APG, one of the world’s largest pension funds, is investing hundreds of millions of pounds on college accommodation in the UK, betting that international students will return in droves once coronavirus is brought under control.
The Dutch investor is putting up about 75 per cent of the cash in a £500m joint venture with Scape, a developer and operator of student accommodation, which will lead to the roll out of more housing in London, Manchester, Birmingham and Leeds.
The UK student housing market offers “very compelling investment opportunities that provide our clients with long-term stable returns,” said Robert-Jan Foortse, head of European real estate at APG Asset Management.
Institutional investors such as APG have zeroed in on residential property in recent years, regrading it as a reliable source of income at a time when returns from other asset classes, such as bonds, are near-record lows.
Ten new investors entered the UK market in the last year, according to James Hanmer, head of student accommodation at Savills, up from the three to four in a typical year. US property investor Greystar on Thursday announced that it had bought five student blocks in the UK from private equity firm KKR in a £291m deal.
Others are scouring for investments, attracted by yields of about 4 per cent in London and 5 per cent elsewhere in the country, said Hanmer.
“Investors are now reallocating from the traditional sectors [such as retail and offices] to alternatives [which includes purpose-built rental blocks as well as student housing],” said Hanmer.
“To raise this kind of money in the harshest economic climate gives advocacy about investors’ belief in this asset class,” said Tom Ward, Scape’s founder and chief executive. “There is still a wall of capital looking for yield.”
Scape has about 5,000 beds in the UK, centred around London. About two-thirds of its tenants are overseas students, according to Ward. APG’s cash injection will allow the company to expand into university cities outside the capital and make a foray into the mainstream rental market with a development in Guildford.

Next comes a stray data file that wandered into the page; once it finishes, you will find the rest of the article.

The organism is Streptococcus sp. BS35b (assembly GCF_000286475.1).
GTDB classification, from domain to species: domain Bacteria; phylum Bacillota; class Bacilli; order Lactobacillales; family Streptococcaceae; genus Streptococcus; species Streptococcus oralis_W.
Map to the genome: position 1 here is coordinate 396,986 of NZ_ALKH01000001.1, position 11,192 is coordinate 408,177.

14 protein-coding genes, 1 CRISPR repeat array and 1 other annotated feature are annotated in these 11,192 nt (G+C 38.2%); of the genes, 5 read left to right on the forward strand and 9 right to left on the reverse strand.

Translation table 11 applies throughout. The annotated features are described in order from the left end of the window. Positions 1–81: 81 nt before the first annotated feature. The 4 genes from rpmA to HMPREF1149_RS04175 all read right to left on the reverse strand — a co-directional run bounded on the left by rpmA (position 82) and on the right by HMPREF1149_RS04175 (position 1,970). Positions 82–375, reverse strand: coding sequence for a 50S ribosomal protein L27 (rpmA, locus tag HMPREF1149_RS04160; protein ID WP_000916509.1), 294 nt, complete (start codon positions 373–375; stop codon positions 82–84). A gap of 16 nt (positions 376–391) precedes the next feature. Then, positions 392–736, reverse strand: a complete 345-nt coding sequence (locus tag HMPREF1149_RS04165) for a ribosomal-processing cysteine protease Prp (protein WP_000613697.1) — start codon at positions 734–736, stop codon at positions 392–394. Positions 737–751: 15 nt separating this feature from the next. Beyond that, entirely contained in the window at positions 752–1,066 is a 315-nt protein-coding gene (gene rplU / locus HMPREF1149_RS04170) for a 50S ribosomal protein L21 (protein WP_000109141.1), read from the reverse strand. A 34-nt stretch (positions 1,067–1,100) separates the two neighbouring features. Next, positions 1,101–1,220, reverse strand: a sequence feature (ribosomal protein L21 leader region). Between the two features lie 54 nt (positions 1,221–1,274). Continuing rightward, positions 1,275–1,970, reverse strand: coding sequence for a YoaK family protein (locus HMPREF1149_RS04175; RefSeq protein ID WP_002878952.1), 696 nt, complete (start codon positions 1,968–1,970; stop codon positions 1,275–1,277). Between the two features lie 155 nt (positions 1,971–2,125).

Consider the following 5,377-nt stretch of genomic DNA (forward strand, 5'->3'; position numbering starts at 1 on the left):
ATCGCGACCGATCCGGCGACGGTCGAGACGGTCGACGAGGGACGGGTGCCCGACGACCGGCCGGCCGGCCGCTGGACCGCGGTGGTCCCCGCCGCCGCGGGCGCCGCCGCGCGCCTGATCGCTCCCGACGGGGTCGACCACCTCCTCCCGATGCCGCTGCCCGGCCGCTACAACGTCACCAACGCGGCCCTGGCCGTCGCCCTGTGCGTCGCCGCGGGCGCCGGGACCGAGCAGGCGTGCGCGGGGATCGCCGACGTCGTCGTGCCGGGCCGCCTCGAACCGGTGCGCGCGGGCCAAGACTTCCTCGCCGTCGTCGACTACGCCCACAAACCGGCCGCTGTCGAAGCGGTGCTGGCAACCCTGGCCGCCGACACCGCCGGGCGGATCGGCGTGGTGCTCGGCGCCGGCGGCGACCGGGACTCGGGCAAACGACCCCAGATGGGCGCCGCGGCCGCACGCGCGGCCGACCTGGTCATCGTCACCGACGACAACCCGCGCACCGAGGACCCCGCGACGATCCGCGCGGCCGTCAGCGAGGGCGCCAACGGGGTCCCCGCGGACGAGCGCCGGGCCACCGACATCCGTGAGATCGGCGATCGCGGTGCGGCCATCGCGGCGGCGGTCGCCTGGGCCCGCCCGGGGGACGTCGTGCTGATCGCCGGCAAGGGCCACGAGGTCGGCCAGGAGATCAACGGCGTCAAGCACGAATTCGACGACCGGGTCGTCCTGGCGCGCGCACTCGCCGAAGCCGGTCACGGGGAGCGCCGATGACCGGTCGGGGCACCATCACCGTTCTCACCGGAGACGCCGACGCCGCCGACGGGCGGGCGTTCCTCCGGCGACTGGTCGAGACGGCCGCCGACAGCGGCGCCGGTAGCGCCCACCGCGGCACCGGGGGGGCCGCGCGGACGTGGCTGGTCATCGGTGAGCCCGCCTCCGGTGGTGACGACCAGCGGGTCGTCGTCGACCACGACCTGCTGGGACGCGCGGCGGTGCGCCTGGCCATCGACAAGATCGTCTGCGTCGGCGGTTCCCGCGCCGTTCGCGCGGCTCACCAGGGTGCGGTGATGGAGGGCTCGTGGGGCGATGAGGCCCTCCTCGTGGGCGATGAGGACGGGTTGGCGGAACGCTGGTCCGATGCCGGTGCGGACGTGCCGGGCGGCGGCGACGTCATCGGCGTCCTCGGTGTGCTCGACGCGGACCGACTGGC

The bet by APG comes despite the damage on the sector unleashed by the pandemic. Many international students have stayed in their home countries, while the cost of refunding accommodation bills to domestic students who could not return has been substantial.
However, the longer-term view for higher education looks brighter thanks, in part, to a demographic shift that will increase the number of 18-year-olds by about one-quarter by 2030.
Data released last week by the University and College Admissions Service, which processes applications, showed more than 306,000 UK 18-year-olds had applied to university by the January deadline for full-time courses this year, an increase of 11 per cent compared with 2020. Universities report international student recruitment for the coming year is also strong.
The government has scrapped a symbolic target to send 50 per cent of young people to higher education and, in England, the Department for Education is encouraging a shift from universities to vocational, locally-focused further education that could mean fewer students move away from home to study.
But Nick Hillman, the director of the Higher Education Policy Institute, a think-tank, said the UK’s popular residential model of study, where students live away from home, was likely to prove “resilient”.
“I’m often taken aback by how optimistic the property sector is,” he said. “But with the number of 18-year-olds going up, they have reason to be confident.”